August 28, 2005 -- “Lords of Dogtown” is a movie based on the true story of a band of early day outlaw skateboarding champions from an oceanside California slum who took the sport by storm. Those who have seen the 1991 documentary “Dogtown and Z-Boys” (directed by Stacy Peralta, who wrote the screenplay for “Lords of Dogtown”) will be very familiar with the story shown in this film. “Lords of Dogtown” is simply a dramatized version of what was covered in the first film.Stacy Peralta was one of those original surfers and skateboarders who hung out at the Zephyr surf shop in Venice, California. Peralta, as a youngster with long, blond hair, is portrayed in the film by John Robinson of “Elephant.” The young boys who hung out at the surf shop, many of them from broken homes, formed a kind of family. They surfed treacherous waves which swirled around piers at an abandoned amusement park and rode their skateboards on the streets through run-down neighborhoods. The movie details how this ragged band of kids became the top professional skateboarders in the world. Some of the kids became wealthy businessmen, filmmakers and professionals. Others ended up in prison or died young.
The movie is about the unfettered lifestyle of surfers coming into conflict with ruthless, soulless corporate consumerism. It is how fame and big money caused conflicts between old friends. It is about how some people were able to capitalize on their fame and fortune while others were swept to the sidelines. There are tales of personal tragedy and triumph, old friendships broken and friendships that endured. This film is about a small group of boys who found themselves in the middle of a whirlwind of change.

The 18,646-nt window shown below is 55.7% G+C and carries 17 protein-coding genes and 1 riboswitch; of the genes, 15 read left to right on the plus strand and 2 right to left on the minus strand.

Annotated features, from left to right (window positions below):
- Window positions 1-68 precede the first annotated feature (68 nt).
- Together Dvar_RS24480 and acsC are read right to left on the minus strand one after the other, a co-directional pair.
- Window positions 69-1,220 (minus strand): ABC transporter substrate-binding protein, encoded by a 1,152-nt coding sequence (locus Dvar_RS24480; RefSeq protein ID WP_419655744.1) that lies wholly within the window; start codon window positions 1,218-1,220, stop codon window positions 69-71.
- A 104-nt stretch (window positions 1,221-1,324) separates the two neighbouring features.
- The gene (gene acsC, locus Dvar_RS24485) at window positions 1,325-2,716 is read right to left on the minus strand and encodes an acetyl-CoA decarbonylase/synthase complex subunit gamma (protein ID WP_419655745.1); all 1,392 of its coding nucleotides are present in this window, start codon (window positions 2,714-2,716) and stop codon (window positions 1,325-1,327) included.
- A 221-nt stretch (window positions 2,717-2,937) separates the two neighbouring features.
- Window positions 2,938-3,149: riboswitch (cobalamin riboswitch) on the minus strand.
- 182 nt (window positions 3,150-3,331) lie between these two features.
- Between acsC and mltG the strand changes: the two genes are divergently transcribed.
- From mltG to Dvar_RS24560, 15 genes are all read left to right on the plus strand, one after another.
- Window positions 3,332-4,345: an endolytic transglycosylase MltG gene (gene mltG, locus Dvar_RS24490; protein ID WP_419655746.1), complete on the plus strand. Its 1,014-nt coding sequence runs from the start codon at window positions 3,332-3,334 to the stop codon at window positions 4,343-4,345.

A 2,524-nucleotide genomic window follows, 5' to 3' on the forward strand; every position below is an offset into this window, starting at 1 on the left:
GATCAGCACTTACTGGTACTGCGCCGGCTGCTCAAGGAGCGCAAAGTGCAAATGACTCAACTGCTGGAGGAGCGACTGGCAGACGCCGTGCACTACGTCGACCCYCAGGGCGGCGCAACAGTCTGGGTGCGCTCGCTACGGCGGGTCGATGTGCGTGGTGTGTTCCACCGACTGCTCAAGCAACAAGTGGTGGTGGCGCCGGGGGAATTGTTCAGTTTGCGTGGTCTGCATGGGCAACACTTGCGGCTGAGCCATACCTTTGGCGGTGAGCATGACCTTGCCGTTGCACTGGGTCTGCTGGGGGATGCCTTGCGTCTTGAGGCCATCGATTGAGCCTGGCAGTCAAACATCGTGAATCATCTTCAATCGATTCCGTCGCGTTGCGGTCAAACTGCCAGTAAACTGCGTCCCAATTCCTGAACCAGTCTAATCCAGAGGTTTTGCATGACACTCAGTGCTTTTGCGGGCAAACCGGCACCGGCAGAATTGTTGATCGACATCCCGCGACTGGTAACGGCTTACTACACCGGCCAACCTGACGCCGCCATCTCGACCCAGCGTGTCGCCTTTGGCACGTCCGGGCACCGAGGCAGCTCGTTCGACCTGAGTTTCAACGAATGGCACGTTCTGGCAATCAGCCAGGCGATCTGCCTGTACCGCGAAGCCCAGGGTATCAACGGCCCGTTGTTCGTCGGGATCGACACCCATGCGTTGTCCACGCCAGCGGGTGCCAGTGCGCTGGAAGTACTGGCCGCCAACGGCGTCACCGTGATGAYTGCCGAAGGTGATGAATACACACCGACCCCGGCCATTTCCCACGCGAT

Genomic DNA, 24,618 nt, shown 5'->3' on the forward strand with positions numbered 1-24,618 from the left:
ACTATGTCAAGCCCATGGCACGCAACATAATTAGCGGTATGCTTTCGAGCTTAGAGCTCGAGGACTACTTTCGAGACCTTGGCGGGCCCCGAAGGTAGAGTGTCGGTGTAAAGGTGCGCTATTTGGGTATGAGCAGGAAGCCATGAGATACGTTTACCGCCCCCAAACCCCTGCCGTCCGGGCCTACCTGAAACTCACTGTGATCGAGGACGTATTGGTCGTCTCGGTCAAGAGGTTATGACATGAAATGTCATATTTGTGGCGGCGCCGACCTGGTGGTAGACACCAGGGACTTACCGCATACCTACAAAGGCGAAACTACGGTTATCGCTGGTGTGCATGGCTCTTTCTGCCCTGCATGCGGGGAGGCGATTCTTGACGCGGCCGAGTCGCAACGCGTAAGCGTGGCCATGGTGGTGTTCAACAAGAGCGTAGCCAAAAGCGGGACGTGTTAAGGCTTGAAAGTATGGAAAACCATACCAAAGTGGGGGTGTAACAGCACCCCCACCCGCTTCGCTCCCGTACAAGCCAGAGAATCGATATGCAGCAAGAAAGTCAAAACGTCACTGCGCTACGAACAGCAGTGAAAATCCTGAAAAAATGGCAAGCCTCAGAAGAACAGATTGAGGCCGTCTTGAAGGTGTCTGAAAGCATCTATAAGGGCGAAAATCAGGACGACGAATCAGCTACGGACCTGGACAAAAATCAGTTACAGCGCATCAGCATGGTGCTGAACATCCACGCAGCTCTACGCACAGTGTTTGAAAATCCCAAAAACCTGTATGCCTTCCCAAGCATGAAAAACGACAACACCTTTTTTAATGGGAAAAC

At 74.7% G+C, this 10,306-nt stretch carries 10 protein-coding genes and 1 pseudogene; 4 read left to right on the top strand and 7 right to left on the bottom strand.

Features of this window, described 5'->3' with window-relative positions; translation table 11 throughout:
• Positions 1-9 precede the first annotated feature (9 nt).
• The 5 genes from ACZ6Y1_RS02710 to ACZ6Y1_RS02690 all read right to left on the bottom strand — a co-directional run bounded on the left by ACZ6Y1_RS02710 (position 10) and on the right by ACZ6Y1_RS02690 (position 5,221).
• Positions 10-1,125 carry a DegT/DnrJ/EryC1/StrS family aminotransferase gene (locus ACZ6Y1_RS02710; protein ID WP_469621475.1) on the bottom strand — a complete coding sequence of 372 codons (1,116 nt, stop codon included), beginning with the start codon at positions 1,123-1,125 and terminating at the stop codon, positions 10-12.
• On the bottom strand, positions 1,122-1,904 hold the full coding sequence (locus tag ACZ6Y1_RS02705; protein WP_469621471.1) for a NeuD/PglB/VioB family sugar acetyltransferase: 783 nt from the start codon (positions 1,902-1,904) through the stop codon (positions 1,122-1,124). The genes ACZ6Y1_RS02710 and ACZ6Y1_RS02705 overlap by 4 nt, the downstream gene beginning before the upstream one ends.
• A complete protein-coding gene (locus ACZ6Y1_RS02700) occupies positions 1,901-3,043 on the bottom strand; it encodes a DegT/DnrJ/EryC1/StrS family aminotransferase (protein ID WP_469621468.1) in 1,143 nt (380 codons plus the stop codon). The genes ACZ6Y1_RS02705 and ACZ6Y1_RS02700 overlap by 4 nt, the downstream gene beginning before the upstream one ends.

Joining John Robinson in the cast is Emile Hirsch of “The Emperor's Club” as fellow skateboarder Jay, Rebecca De Mornay of “Identity” and William Mapother of “The Grudge” as Jay's mother and father. Also appearing is Victor Rasuk of “Raising Victor Vargas” as skateboarder Tony Alva and Michael Angarano of “Seabiscuit” as skateboarder Sid. Heath Ledger of “The Brothers Grimm” plays Skip Engblom, co-owner of the Zephyr surf shop, and founder of the Zephyr skateboarding team. The actors are all convincing. This is perhaps Ledger's best performance ever as a surfer dude who can't quite make up his mind if he wants to be a businessman or a surfer who is pretending to run a business. The skateboarding and surfing scenes are impressive. Director Catherine Hardwicke of “Thirteen” grew up in the area where the Zephyr team lived and she gets the look and feel of the time and place just right.
Having seen “Dogtown and Z-Boys” before seeing this film gave me a definite feeling of deja vu, since this is the same story. We even see Craig Stecyk taking pictures of the Z-Boys (Pablo Schreiber plays Stecyk in the movie) in the film. Stecyk is the writer and photographer who first made the Z-Boys famous. His photos were used extensively in “Dogtown and Z-Boys.” Some of the original Z-Boys and others who appeared in the documentary also make cameo appearances in this film. This movie rates a C+.
Click here for links to places to buy or rent this movie in video and/or DVD format, or to buy the soundtrack, posters, books, even used videos, games, electronics and lots of other stuff. I suggest you shop at least two of these places before buying anything. Prices seem to vary continuously. For more information on this film, click on this link to The Internet Movie Database. Type in the name of the movie in the search box and press enter. You will be able to find background information on the film, the actors, and links to much more information.